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Dark side of low carbon

Glob. Environ. Change (2020)

A transition to a low-carbon economy is necessary to reduce greenhouse gas emissions and limit warming. The need to decarbonize has led to an upsurge in innovation in the energy, transport and technology sectors, with low-carbon electricity and electric vehicles gaining popularity as alternatives to fossil fuel use. But the growing interest in these new technologies comes with increasing demand for minerals and metals, as well as the need to recycle and dispose of electronic waste.

Credit: Marion Kaplan / Alamy Stock Photo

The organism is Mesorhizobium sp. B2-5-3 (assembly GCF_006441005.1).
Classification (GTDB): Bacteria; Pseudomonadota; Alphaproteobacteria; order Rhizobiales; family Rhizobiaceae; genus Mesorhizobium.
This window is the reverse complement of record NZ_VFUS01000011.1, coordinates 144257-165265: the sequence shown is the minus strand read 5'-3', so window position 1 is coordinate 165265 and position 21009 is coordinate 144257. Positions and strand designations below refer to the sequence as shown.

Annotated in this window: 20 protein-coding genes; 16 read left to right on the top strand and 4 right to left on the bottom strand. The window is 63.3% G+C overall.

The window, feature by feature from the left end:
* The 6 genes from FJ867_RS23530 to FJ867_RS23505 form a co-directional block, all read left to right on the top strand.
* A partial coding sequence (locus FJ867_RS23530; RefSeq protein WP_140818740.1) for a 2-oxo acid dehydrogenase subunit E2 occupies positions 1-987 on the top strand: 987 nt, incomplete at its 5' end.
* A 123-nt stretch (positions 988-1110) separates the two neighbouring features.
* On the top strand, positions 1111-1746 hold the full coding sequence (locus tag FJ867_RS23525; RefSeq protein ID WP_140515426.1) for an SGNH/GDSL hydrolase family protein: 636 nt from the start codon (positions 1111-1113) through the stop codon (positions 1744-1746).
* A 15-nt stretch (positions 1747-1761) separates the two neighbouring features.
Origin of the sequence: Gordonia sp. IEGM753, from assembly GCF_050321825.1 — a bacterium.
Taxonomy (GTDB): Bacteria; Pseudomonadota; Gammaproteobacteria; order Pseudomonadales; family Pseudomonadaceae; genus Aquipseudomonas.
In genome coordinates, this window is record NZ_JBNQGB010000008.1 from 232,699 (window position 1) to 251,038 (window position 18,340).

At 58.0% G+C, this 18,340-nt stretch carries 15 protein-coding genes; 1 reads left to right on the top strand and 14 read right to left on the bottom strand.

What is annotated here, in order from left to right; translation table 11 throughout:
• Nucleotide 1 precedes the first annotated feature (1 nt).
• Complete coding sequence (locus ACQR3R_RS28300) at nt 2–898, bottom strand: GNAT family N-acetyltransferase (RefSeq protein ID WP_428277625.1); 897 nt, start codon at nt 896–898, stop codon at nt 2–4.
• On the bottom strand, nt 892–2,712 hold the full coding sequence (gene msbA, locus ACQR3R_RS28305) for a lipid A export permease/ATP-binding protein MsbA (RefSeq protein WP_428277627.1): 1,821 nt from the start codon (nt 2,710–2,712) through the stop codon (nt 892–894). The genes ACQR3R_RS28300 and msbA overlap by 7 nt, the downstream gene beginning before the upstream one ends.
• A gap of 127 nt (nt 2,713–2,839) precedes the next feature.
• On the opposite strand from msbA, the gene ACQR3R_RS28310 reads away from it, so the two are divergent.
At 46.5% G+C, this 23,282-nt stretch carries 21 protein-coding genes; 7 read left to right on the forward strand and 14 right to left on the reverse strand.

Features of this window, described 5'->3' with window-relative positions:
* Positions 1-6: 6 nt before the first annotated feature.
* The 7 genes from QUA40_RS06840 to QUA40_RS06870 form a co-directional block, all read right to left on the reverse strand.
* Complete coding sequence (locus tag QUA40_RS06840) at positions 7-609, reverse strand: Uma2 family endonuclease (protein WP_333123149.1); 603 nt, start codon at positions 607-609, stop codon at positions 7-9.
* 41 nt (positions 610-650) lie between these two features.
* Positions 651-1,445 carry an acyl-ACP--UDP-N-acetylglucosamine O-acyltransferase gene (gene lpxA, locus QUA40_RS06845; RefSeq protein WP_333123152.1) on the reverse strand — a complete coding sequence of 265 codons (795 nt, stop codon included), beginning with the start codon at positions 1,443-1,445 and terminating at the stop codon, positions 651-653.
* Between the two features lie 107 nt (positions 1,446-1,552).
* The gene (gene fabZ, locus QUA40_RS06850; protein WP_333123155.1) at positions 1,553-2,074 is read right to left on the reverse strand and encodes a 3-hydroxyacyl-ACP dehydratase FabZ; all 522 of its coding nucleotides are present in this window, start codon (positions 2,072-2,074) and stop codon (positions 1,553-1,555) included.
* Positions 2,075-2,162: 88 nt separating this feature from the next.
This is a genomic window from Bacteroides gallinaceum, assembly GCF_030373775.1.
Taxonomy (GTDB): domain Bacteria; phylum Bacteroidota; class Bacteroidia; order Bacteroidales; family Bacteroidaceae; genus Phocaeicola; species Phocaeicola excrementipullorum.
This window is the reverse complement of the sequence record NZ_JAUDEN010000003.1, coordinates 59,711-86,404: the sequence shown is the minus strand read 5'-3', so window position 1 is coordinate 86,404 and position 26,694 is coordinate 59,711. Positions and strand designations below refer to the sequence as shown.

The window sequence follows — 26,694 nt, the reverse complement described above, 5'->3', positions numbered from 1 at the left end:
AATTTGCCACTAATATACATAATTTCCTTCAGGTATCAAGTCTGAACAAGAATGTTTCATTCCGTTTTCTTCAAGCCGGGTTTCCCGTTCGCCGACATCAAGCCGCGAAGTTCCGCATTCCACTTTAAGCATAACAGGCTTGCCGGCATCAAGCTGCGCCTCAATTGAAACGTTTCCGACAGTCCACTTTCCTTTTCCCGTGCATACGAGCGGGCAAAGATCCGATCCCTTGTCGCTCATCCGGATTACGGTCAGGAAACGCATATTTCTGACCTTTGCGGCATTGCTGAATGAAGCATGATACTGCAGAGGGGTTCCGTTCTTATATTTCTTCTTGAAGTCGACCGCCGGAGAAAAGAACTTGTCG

Benjamin Sovacool from the University of Sussex, UK and colleagues analyse the impact of the rising demand for low-carbon technologies on countries responsible for extraction of raw materials and disposal. They use case studies from cobalt mines in the Democratic Republic of Congo and electronic waste processing in Ghana. Through a combination of interviews and site visits, they find that decarbonization enhances existing vulnerabilities in the Global South, contributing to environmental degradation, ethnic and gender discrimination, and child labour. A suite of local and global policies is therefore required to ensure a just energy transition.

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Correspondence to Alyssa Findlay.

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Findlay, A. Dark side of low carbon. Nat. Clim. Chang. 10, 184 (2020).

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